Pentagon to Cut Off Boy Scouts From Bases
By MIKE ROBINSON, Associated Press Writer
CHICAGO - The Pentagon has agreed to warn military bases worldwide not to directly sponsor Boy Scout troops,
partially resolving claims that the government has engaged in religious discrimination by supporting a group that
requires members to believe in God.
The settlement announced Monday is part of a series of legal challenges in recent years over how closely the government
should be aligned with the Boy Scouts of America, a venerable organization that boasts a membership of more than
3.2 million members.
Civil liberties advocates have set their sights on the organization's policies because the group bans openly
gay scout leaders and compels members to swear an oath of duty to God. The ACLU believes that direct government
sponsorship of such a program amounts to discrimination. "If our Constitution's promise of religious liberty
is to be a reality, the government should not be administering religious oaths or discriminating based on religious
beliefs," said ACLU attorney Adam Schwartz.
The Pentagon said it has long had a rule against sponsorship of non-federal organizations and denied the rule
had been violated. But it agreed to send a message to posts worldwide warning them not to sponsor Boy Scout troops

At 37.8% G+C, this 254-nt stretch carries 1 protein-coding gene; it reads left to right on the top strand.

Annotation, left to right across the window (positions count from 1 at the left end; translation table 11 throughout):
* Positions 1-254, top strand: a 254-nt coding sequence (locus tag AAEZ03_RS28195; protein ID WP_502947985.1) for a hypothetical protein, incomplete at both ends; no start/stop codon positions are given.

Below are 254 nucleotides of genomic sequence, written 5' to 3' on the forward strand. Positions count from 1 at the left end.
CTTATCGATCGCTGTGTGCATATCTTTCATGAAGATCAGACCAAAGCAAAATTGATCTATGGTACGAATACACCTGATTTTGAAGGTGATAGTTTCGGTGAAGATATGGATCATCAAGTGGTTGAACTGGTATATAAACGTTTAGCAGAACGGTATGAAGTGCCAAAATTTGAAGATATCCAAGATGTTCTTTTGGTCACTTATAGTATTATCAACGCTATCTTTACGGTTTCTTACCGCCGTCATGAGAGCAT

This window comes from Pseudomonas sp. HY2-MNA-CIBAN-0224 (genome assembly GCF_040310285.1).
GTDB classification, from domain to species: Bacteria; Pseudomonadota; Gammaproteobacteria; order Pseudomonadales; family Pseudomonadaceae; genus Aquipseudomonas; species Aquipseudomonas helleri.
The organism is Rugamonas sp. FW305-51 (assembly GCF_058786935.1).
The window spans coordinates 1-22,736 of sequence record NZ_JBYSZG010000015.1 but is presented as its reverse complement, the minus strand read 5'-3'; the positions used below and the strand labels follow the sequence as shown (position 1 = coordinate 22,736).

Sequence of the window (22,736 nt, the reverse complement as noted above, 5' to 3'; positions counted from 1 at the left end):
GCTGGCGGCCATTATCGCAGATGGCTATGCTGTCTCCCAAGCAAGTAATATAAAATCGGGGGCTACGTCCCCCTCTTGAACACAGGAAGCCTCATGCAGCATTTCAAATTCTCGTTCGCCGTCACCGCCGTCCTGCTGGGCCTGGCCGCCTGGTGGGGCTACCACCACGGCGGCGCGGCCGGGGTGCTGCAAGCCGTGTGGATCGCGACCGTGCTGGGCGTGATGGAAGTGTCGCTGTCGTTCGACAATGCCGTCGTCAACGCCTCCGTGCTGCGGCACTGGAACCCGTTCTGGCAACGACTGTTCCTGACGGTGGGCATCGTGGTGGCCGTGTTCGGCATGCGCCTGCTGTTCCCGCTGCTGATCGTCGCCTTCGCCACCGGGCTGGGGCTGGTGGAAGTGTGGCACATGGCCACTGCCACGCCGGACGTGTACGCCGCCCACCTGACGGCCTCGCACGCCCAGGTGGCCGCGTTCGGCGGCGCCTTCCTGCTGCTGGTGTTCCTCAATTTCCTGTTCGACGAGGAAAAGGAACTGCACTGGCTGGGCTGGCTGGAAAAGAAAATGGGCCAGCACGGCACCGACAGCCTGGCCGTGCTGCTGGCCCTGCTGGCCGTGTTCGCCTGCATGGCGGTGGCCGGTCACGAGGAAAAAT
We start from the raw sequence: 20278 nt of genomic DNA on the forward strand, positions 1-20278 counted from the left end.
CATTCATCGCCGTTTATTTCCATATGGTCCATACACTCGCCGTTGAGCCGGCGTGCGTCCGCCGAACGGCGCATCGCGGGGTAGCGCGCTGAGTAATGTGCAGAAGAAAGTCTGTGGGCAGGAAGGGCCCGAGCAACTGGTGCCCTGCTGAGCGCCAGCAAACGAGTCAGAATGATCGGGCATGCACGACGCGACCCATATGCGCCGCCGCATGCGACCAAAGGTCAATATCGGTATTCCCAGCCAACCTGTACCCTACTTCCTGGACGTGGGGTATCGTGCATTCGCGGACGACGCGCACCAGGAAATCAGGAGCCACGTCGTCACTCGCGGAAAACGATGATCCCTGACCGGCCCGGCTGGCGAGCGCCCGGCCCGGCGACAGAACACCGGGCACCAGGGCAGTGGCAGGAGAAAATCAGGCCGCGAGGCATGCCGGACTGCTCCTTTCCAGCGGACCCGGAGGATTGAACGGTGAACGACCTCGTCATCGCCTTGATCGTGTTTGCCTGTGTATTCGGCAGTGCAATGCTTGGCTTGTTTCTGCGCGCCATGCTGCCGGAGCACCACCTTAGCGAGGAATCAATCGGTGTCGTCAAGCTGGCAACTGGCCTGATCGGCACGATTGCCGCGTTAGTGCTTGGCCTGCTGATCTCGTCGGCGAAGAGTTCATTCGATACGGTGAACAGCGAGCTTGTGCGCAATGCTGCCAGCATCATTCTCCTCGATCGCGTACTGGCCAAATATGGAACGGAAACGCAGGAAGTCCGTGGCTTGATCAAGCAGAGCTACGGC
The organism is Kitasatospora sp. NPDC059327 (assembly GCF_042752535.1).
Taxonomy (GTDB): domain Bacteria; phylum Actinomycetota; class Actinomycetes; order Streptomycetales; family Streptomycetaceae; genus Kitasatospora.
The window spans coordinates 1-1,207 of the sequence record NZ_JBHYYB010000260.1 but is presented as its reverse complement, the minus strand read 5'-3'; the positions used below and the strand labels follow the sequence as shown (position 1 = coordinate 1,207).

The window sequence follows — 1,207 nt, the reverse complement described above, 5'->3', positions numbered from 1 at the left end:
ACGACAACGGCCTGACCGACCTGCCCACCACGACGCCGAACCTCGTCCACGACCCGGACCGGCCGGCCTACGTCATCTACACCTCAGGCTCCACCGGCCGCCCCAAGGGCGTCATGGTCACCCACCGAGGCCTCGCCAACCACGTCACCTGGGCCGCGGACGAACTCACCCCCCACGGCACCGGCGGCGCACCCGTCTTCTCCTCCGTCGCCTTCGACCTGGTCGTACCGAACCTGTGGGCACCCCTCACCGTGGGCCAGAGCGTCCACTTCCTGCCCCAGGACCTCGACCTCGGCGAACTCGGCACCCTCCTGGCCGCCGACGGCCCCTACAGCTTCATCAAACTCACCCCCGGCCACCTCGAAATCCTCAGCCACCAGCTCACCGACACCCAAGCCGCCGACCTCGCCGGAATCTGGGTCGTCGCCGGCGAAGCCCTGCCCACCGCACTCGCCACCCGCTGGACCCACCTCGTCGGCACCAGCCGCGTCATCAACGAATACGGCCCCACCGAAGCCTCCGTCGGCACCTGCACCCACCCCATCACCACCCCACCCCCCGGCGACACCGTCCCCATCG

or other such groups. The rule does not prevent service members from leading Scout troops unofficially on their
own time, and Scouts will still be able to hold meetings on areas of military bases where civilian organizations
are allowed to hold events.
The settlement does not resolve other ACLU claims involving government spending that benefits the Boy Scouts,
such as money used to prepare a Virginia military base for the Boy Scout Jamboree and grants used by state and
local governments to benefit the Boy Scouts, Schwartz said. He said the Pentagon spends $2 million every year to
prepare the Virginia base for the jamboree, held once every four years. He said the Defense Department also makes
annual allocations of $100,000 to support Boy Scout units on military bases overseas and $100,000 to improve Boy
Scout properties, such as summer camps.
Attorney Marcia Berman, who represented the Defense Department, declined to comment on the settlement Monday.
But Justice Department spokesman Charles Miller said the message that will be sent to bases represents "a
clarification of an existing rule that DOD personnel cannot be involved in an official capacity." The original
ACLU lawsuit named as defendants the Department of Defense, the Department of Housing and Urban Development, and
the Chicago Board of Education. The schools settled, agreeing not to engage in official sponsorship of scouting